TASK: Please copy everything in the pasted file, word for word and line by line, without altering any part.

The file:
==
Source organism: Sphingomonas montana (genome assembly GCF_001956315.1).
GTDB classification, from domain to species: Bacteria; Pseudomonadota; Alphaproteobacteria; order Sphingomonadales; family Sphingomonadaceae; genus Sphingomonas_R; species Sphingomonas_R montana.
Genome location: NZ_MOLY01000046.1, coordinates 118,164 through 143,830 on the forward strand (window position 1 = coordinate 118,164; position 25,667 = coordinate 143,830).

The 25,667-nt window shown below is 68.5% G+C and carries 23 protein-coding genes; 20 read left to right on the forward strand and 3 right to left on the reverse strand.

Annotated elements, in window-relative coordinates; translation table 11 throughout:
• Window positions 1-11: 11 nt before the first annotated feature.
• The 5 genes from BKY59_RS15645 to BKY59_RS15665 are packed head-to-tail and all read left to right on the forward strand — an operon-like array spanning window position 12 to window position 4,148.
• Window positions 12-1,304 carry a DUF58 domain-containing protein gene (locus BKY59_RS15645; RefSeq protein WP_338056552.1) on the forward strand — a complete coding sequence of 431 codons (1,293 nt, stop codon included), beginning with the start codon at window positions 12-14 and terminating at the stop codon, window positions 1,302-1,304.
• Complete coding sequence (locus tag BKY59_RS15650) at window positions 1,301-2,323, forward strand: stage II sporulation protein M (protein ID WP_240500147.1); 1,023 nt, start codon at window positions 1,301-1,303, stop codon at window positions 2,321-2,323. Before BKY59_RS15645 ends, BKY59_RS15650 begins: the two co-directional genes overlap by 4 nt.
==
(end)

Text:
Source organism: Sphingomonas montana (genome assembly GCF_001956315.1).
GTDB classification, from domain to species: Bacteria; Pseudomonadota; Alphaproteobacteria; order Sphingomonadales; family Sphingomonadaceae; genus Sphingomonas_R; species Sphingomonas_R montana.
Genome location: NZ_MOLY01000046.1, coordinates 118,164 through 143,830 on the forward strand (window position 1 = coordinate 118,164; position 25,667 = coordinate 143,830).

The 25,667-nt window shown below is 68.5% G+C and carries 23 protein-coding genes; 20 read left to right on the forward strand and 3 right to left on the reverse strand.

Annotated elements, in window-relative coordinates; translation table 11 throughout:
• Window positions 1-11: 11 nt before the first annotated feature.
• The 5 genes from BKY59_RS15645 to BKY59_RS15665 are packed head-to-tail and all read left to right on the forward strand — an operon-like array spanning window position 12 to window position 4,148.
• Window positions 12-1,304 carry a DUF58 domain-containing protein gene (locus BKY59_RS15645; RefSeq protein WP_338056552.1) on the forward strand — a complete coding sequence of 431 codons (1,293 nt, stop codon included), beginning with the start codon at window positions 12-14 and terminating at the stop codon, window positions 1,302-1,304.
• Complete coding sequence (locus tag BKY59_RS15650) at window positions 1,301-2,323, forward strand: stage II sporulation protein M (protein ID WP_240500147.1); 1,023 nt, start codon at window positions 1,301-1,303, stop codon at window positions 2,321-2,323. Before BKY59_RS15645 ends, BKY59_RS15650 begins: the two co-directional genes overlap by 4 nt.